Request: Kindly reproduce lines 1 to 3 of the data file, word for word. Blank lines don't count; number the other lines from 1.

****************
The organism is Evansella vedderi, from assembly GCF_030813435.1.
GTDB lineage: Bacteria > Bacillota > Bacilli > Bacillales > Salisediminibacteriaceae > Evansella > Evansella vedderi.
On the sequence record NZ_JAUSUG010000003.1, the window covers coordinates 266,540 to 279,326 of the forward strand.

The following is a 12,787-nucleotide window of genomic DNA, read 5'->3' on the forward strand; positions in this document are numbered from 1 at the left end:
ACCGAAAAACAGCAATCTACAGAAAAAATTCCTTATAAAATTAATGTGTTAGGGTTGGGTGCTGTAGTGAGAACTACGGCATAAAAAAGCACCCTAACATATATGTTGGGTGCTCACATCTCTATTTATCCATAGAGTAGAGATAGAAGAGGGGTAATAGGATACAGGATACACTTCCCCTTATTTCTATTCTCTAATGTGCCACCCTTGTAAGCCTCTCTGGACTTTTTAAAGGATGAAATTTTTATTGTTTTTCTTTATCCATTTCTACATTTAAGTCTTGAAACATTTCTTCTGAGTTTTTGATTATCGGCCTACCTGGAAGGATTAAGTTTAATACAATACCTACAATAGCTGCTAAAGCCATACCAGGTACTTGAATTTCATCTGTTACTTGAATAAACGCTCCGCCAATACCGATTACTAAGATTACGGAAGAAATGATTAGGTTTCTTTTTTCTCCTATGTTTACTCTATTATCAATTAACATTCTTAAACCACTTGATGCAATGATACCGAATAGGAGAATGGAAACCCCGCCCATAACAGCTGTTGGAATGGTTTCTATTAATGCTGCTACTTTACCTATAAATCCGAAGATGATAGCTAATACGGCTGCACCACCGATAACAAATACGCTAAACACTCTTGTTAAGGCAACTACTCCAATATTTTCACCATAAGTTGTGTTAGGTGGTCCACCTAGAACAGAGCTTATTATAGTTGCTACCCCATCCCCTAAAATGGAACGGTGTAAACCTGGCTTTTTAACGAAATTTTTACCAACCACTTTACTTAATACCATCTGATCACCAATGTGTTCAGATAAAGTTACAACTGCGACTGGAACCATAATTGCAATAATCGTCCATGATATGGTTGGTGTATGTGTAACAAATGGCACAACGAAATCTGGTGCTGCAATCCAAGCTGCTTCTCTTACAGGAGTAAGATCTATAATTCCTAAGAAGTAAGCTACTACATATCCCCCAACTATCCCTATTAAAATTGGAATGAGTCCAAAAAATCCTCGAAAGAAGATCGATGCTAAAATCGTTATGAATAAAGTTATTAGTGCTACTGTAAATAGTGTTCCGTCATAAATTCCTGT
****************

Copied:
The organism is Evansella vedderi, from assembly GCF_030813435.1.
GTDB lineage: Bacteria > Bacillota > Bacilli > Bacillales > Salisediminibacteriaceae > Evansella > Evansella vedderi.
On the sequence record NZ_JAUSUG010000003.1, the window covers coordinates 266,540 to 279,326 of the forward strand.